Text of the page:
The available data on the comparative values of NT-proBNP, hs-CRP, GGT and traditional risk factors as a screening tool for the prediction of angiographically significant stenoses in patients without a history of previous myocardial infarction and with suspected CAD is limited. Therefore we conducted the present study with the aim of investigating the association of NT-proBNP concentrations with the severity of CAD in patients without previous myocardial infarction, and to test its usefulness as a predictor of significant CAD and the severity of CAD at coronary angiography (CAG) compared with the above mentioned other newer biochemical risk markers (hs-CRP, GGT) and with the traditional clinical risk factors for the presence of CAD.
This cross-sectional diagnostic test evaluation was performed according to the Declaration of Helsinki. We screened 1315 consecutive patients (885 men and 430 women referred for elective CAG to the Department of Cardiology at Innsbruck Medical University between March 2004 and January 2005. All patients with a history of a previous myocardial infarction, with heart valve disease or after heart transplantation were excluded, leaving a total of 848 patients (561 men and 287 women) aged between 20 and 86 years (median 65 years) as a final study population. Cardiovascular risk factors were assessed by standardised questionnaire and blood chemistry.
CAG was performed using the standard Judkins technique by experienced invasive cardiologists who were blinded to NT-proBNP and hs-CRP test results. Angiographically significant CAD was defined as at least 70% lumen diameter reduction of major epicardial coronary arteries at visual estimation. Patients were classified as having one-vessel, two-vessel or three-vessel disease, as having non-significant diffuse CAD (defined as lumen irregularities <70% lumen diameter reduction) or no CAD (no lumen irregularities). A stenosis >50% of the left main artery was also defined as significant CAD.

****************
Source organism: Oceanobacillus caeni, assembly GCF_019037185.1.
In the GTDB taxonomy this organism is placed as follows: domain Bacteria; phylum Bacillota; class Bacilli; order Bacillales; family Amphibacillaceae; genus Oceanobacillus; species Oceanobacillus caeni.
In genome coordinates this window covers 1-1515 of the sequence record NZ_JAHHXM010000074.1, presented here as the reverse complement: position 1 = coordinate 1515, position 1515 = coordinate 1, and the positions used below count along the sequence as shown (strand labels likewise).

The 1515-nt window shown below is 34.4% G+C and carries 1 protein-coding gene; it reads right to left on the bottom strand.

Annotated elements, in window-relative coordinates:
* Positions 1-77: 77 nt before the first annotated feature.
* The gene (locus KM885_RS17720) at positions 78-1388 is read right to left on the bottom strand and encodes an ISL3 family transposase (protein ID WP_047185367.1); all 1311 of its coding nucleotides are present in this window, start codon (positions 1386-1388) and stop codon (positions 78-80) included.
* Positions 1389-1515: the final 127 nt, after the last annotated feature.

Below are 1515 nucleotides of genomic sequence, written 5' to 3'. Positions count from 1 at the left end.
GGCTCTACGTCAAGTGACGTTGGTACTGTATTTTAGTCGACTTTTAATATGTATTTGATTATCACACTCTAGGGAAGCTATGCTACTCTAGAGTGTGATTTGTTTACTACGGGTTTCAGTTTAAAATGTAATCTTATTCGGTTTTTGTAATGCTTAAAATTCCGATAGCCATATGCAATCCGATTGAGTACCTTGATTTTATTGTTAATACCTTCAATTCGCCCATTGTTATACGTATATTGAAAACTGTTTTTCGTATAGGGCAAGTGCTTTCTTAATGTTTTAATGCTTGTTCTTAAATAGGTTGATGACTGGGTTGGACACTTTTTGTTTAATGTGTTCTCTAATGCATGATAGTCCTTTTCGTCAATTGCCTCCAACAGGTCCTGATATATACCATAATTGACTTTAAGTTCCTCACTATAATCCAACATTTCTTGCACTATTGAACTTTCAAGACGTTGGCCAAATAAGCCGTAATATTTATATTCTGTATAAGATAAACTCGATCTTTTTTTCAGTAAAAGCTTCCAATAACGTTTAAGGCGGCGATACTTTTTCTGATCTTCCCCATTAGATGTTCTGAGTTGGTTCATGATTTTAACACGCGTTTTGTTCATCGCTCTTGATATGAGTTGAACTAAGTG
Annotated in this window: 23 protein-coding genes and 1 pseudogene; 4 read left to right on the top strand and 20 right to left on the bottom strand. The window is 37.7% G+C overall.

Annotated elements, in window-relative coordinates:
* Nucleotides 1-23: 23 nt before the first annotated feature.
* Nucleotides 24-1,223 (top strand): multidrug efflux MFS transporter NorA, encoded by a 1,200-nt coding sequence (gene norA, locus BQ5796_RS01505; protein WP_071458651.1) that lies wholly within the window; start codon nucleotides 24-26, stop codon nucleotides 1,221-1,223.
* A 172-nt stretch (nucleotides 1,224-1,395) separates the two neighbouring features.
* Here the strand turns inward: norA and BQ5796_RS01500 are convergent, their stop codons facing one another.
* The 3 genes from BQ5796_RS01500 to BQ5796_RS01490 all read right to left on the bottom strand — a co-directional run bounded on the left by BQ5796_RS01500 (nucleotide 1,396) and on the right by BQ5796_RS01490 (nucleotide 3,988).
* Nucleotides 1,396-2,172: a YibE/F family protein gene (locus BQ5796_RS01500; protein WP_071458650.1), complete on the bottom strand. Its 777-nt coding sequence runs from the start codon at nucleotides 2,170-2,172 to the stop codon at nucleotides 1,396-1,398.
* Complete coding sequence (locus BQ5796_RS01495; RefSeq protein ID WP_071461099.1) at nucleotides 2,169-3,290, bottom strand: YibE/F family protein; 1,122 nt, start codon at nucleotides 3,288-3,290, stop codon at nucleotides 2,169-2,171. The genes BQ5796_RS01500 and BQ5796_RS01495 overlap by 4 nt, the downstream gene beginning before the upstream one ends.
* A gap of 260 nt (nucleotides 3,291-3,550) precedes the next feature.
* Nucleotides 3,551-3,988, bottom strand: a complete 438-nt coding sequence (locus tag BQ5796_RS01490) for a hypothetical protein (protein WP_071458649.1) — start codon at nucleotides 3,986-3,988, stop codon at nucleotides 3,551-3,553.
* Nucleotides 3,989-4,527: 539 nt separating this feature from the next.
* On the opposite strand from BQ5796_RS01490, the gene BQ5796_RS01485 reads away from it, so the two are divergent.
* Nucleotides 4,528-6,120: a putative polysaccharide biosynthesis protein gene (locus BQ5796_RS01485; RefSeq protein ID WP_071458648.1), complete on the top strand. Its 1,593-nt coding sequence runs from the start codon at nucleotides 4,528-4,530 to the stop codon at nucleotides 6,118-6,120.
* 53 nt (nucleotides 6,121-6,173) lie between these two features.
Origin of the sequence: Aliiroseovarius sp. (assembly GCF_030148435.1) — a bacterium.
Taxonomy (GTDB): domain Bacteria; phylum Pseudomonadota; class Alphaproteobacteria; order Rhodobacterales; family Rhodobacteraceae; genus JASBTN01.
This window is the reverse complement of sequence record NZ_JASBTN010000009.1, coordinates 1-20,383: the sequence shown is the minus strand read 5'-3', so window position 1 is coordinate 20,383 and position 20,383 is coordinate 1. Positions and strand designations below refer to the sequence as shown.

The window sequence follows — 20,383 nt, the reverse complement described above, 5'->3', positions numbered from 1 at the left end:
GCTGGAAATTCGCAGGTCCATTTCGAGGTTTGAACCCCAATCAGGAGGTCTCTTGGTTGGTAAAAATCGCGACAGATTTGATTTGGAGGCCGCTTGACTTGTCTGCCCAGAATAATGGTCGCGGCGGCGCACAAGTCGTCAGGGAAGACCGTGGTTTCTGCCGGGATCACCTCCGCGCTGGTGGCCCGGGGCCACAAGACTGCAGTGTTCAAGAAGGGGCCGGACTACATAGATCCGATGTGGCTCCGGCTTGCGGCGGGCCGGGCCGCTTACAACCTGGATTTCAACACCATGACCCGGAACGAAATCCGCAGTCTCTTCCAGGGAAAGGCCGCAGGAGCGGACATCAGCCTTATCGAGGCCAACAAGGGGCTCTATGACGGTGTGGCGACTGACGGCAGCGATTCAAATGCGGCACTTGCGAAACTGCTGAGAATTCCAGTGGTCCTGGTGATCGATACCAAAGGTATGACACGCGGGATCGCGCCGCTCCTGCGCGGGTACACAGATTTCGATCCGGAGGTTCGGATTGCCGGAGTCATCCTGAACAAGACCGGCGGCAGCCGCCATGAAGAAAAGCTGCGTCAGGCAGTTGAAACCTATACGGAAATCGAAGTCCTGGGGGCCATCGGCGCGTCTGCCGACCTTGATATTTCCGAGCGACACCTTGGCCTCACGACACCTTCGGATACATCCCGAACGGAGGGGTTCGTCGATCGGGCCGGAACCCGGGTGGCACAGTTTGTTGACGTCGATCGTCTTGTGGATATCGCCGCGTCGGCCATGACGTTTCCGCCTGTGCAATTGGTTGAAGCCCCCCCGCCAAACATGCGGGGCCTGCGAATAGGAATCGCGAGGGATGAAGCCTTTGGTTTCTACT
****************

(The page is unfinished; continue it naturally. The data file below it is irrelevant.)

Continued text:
Left ventricular ejection fraction (LVEF) was calculated from the right anterior oblique view using the area-length method. For statistical analysis patients were divided into four groups: normal (LVEF >60%), slightly (LVEF 45–60%), moderately (LVEF 30–45%), and severely reduced LVEF (LVEF <30%).
In patients with significantly reduced kidney function the LVEF was determined by echocardiography using the modified Simpson rule. For statistical analysis patients were divided into four groups: normal (LVEF >50%), slightly (LVEF 40–50%), moderately (LVEF 30–40%) and severely reduced LVEF (LVEF <30%).
Blood samples were drawn routinely the day before CAG was performed. Routine methods from Roche Diagnostics were used to determine serum concentrations of standard biochemical parameters, such as glucose, GGT and other liver enzymes, creatinine, urea, uric acid, triglycerides, total cholesterol, high-density lipoprotein (HDL), and low-density lipoprotein (LDL)-cholesterol. NT-proBNP was measured in heparinised plasma sample remnants by a commercially available immunoassay on an E170 Analyzer (Elcsys proBNP, Roche Diagnostics, D-68298 Mannheim, Germany) as previously described.16 hs-CRP concentration was determined by an immunoturbidimetric test (Tina-quant CRPLX, Roche Diagnostics, D-68298 Mannheim, Germany). GGT was measured with a liquid test from Roche Diagnostics (D-68298 Mannheim, Germany). LDL and HDL concentrations were also measured directly with enzymatic colorimetric assays from Roche Diagnostics (HDL-C plus second generation/LDL-c plus second generation, Roche Diagnostics, D-68298 Mannheim, Germany).